The sleeves of her burgundy coat rustled lightly as she picked up the photocopy of the old, black-and-white picture.
A family all dressed in their Sunday best posed in front of a park’s statue. A forty-three-year-old William Grant stood beside a rather pleasant-looking woman trying to keep her bonnet from flying away. Their children, three boys between the ages eleven and sixteen, each looked bored and ready to get on with the day. A normal, happy family. A family destined for tragedy, if the reports were to be believed.
She swapped it for the more recent photo. Besides being in color, it looked as if someone had Photoshopped the black-and-white one, cleaning up the signs of aging. He looked somewhere around his late twenties, give or take. And unlike in the family photo, his eyes looked haunted instead of happy. Like they’d seen more than their fair share of sorrow, the weight of seemingly existing outside of time making his smile drawn. No matter what way you looked at it, though, he looked completely human.
Though she trusted tests had been run to rule out tampering with the original from the 1900s, there was every chance the similar appearance and name was simply a biological coincidence. Like another Nicolas Cage conspiracy.
Still staring at the pictures as if she could spot some kind of tell he was a werewolf, she reached for her travel mug from the cupholders in front of the center console. She brought it to her lips.
She paused, taking a grateful moment to inhale the rich aroma of sugar-afied coffee. Anything was better than the earthy yet minty scent of sage filling the car. Sage and cinnamon. She’d started to think of it as her partner’s signature scent, so had expected it the first time she rode with him. What she hadn’t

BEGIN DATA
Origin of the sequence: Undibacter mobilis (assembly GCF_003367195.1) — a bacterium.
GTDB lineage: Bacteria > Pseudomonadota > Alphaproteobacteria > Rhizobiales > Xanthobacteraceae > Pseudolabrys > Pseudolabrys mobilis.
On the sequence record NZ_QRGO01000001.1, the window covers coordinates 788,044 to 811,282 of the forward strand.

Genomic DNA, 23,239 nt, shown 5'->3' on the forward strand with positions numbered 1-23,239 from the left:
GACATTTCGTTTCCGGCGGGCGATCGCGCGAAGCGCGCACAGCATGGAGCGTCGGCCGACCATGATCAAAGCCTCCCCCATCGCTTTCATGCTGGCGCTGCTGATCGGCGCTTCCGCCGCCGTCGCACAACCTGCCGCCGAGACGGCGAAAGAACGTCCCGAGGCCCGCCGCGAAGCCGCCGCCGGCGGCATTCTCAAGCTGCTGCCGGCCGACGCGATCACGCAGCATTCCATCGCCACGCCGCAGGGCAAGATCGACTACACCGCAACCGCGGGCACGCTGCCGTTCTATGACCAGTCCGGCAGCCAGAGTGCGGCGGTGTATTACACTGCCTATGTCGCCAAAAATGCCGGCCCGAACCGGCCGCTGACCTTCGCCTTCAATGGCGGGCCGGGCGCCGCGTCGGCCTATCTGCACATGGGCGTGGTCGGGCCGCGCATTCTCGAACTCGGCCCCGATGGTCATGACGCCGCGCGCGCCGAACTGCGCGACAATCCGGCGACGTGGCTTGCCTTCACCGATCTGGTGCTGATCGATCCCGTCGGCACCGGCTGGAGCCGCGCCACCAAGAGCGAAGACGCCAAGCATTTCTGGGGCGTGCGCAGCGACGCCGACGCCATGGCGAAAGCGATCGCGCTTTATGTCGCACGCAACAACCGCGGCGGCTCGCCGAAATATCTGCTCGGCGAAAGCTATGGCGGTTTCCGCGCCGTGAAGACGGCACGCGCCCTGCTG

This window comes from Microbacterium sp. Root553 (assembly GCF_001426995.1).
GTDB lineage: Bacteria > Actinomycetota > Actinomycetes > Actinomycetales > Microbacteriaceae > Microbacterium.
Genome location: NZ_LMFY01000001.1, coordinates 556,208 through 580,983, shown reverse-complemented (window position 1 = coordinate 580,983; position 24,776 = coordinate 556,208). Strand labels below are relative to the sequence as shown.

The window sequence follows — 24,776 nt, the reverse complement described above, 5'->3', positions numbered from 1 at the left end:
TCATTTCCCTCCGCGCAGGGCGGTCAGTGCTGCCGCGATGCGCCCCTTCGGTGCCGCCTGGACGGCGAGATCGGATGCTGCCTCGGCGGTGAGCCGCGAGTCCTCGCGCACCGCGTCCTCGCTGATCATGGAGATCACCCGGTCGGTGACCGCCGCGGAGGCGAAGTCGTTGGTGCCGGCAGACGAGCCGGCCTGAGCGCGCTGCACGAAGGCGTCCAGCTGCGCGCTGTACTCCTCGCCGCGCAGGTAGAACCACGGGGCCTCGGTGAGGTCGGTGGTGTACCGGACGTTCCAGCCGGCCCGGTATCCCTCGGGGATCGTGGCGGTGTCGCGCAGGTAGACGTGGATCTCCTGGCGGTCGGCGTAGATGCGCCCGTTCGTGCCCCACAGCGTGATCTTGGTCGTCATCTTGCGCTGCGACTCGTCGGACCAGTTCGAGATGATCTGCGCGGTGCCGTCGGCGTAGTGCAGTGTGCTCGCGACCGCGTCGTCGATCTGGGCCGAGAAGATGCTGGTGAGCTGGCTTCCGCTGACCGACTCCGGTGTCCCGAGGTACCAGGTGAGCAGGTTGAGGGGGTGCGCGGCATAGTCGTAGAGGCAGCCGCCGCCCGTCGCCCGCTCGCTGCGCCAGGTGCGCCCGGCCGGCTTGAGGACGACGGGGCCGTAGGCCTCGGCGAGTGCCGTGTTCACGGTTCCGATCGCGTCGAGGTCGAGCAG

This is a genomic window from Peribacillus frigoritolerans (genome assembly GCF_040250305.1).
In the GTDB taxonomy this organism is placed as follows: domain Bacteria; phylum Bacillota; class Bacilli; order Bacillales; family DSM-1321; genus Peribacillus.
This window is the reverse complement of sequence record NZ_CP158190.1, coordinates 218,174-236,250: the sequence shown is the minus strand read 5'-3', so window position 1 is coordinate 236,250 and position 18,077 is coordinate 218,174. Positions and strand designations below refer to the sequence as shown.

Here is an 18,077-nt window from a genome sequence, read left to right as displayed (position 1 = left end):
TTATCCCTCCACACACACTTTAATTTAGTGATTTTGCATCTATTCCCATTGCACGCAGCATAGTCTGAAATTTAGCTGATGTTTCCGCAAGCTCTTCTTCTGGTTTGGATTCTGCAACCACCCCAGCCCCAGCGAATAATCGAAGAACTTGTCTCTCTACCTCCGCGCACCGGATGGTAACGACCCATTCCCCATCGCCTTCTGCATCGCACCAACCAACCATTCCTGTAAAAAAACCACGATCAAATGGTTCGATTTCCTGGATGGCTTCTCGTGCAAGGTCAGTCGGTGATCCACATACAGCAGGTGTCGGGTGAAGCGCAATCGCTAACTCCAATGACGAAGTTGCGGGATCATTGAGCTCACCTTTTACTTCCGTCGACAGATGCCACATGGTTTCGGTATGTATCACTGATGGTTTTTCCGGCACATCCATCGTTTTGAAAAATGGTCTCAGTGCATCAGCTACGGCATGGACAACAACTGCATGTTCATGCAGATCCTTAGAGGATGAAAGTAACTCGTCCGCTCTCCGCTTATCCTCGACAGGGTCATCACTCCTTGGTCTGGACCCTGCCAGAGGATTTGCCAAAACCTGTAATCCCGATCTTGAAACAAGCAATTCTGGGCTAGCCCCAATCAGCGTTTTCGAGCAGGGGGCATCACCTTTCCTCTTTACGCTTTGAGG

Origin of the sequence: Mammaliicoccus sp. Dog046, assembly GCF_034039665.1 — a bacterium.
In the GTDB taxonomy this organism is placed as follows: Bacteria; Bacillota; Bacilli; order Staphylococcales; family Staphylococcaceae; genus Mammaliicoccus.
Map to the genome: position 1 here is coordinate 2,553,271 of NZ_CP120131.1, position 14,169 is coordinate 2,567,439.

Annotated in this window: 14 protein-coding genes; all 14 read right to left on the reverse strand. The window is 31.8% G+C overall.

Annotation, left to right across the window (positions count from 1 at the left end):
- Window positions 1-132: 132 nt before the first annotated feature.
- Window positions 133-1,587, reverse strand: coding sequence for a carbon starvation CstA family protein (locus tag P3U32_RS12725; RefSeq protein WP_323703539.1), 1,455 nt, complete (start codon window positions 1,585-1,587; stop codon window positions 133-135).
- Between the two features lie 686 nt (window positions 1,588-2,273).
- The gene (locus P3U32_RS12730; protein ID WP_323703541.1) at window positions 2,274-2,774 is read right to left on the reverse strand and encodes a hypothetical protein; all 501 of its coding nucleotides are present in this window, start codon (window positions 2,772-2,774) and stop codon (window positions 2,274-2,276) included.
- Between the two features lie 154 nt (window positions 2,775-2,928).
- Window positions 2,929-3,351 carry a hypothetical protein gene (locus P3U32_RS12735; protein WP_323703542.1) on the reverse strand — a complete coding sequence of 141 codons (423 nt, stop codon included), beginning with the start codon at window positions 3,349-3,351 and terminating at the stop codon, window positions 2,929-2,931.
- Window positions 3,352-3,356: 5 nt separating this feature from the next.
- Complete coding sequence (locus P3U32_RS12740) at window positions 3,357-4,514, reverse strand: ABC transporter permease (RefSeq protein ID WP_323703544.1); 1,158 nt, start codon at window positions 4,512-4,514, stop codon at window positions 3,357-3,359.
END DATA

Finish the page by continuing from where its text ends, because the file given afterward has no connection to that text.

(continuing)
anticipated was its intensity in such a condensed space.
The sage, she figured, had something to do with dispelling evil spirits. But the cinnamon? It was too natural smelling to be a cologne. She’d even done a quick search for a spice ball or something under the seats when her partner wasn’t looking, but hadn’t found anything. She’d resigned to the suspicion he bathed in it.
She slowly sipped at her coffee. Her attention shifted back to the file.
As much trouble as W.I.R. had caused, her curiosity and excitement threatened to get the best of her. She smiled around her mug’s lid. The detective side of her wanted to know the truth about the whole thing. Though she wished it was under different circumstances, the opportunity had still dropped right into her lap.
Maybe there really was
something to the whole, ‘beginner’s luck’ thing.
She glanced up as her partner strode past the windshield. His black, wool overcoat only enhanced his rather ominous appearance, its tails flaring out slightly behind him.
He hastily entered the car. The chill of the outdoors chased out the warmth inside, making Taya shiver. She reached to turn up the car’s heat.
“Blasted winter,” he growled. He scowled as he tapped off bits of slush from his shiny, cap toe shoes. Satisfied he wouldn’t dirty the pristine interior, he fully settling into the driver’s seat.
Everything about Eli Archer’s features was pointed. His high, prominent cheekbones. His long, thin face and slender chin. His beak-like nose that looked like it could easily take out someone’s eye if he turned too fast. Taya couldn’t help but wonder if he was a distant cousin of a crow.